Earlier this year, we wrote about CalECPA (official name: SB 178), a bill in the state of California that would improve privacy protections for Internet users by requiring due process to ask for online communications data and metadata. This bill has been passed by the California legislature, and is now on its way to the Governor to be signed into law.
In some circumstances, we’d declare victory at this point. But other electronic privacy bills have advanced very far in the California political processes before, only to fail. So it’s not over yet. Fortunately, the scale of support for the legislation in this version is greater than it has ever been, both inside and outside government. We’re hopeful it can succeed this time.
It is important that it passes. California privacy law needs to catch up with other countries and other U.S. states (including Texas, Maine, and Utah). Federal law in the U.S. needs to follow suit. In too many areas, the United States is still applying privacy law written decades ago, long before smartphones were introduced, even before the ubiquity of personal computing devices at any scale. Old law doesn’t always equate to bad law. We rely on a fundamental document, the Constitution, that measures its age in the centuries, after all. In this case however, old privacy laws aren’t protecting Internet users adequately. Today’s old privacy laws weren’t written in a way that adapts well to evolving technology. CalECPA improves on this significantly.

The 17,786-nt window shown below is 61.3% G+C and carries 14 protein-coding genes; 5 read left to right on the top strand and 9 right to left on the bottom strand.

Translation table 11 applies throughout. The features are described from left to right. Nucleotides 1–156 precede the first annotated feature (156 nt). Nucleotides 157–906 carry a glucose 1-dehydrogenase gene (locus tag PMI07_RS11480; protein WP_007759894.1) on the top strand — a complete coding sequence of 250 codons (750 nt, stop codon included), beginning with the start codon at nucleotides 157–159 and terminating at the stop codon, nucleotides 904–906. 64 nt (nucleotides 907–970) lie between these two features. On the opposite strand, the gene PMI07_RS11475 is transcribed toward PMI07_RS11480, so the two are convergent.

Mozilla Manifesto principle #4 reads, “Individuals’ security and privacy on the Internet are fundamental and must not be treated as optional.” To us, this begins with our technologies. Our privacy principles emphasize limited data, transparency, and meaningful user control, informing and guiding how we engineer all of our products and services.
Legal safeguards, such as the changes proposed in CalECPA, are essential as a complement to good technical practices. Governments want access to the data that businesses collect, store, and use. But when there are no or insufficient protections on what information they can ask for, transparency, accountability, user control, and privacy all suffer.
We saw significant progress on surveillance reform earlier this year through the passage of USA FREEDOM – but we have a very, very long way to go. Adopting CalECPA into law would not only have tangible benefits for Internet users, with impact felt far beyond the state of California. It would also help sustain momentum and contribute to future victories on surveillance reform.